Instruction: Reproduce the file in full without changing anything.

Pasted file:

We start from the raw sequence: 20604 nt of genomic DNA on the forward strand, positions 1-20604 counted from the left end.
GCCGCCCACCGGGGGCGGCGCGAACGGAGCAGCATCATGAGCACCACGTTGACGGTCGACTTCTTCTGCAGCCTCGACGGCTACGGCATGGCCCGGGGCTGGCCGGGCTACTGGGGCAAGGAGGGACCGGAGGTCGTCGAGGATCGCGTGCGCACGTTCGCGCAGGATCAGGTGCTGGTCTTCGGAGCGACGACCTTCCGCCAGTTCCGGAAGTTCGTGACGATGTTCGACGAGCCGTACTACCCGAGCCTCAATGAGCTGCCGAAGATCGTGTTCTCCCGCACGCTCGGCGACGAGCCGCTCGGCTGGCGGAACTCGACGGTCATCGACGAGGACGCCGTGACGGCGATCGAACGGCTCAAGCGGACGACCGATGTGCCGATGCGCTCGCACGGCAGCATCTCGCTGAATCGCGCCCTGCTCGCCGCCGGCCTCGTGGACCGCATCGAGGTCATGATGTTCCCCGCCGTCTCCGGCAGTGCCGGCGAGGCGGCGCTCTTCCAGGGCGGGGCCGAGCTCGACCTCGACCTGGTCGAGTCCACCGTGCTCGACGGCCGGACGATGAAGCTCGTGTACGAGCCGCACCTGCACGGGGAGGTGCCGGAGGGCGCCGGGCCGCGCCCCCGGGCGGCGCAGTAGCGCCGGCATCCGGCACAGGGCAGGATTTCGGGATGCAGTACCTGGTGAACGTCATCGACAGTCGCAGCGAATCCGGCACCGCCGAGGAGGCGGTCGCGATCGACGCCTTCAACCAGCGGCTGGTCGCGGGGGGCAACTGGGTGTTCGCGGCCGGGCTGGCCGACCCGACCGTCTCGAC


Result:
We start from the raw sequence: 20604 nt of genomic DNA on the forward strand, positions 1-20604 counted from the left end.
GCCGCCCACCGGGGGCGGCGCGAACGGAGCAGCATCATGAGCACCACGTTGACGGTCGACTTCTTCTGCAGCCTCGACGGCTACGGCATGGCCCGGGGCTGGCCGGGCTACTGGGGCAAGGAGGGACCGGAGGTCGTCGAGGATCGCGTGCGCACGTTCGCGCAGGATCAGGTGCTGGTCTTCGGAGCGACGACCTTCCGCCAGTTCCGGAAGTTCGTGACGATGTTCGACGAGCCGTACTACCCGAGCCTCAATGAGCTGCCGAAGATCGTGTTCTCCCGCACGCTCGGCGACGAGCCGCTCGGCTGGCGGAACTCGACGGTCATCGACGAGGACGCCGTGACGGCGATCGAACGGCTCAAGCGGACGACCGATGTGCCGATGCGCTCGCACGGCAGCATCTCGCTGAATCGCGCCCTGCTCGCCGCCGGCCTCGTGGACCGCATCGAGGTCATGATGTTCCCCGCCGTCTCCGGCAGTGCCGGCGAGGCGGCGCTCTTCCAGGGCGGGGCCGAGCTCGACCTCGACCTGGTCGAGTCCACCGTGCTCGACGGCCGGACGATGAAGCTCGTGTACGAGCCGCACCTGCACGGGGAGGTGCCGGAGGGCGCCGGGCCGCGCCCCCGGGCGGCGCAGTAGCGCCGGCATCCGGCACAGGGCAGGATTTCGGGATGCAGTACCTGGTGAACGTCATCGACAGTCGCAGCGAATCCGGCACCGCCGAGGAGGCGGTCGCGATCGACGCCTTCAACCAGCGGCTGGTCGCGGGGGGCAACTGGGTGTTCGCGGCCGGGCTGGCCGACCCGACCGTCTCGAC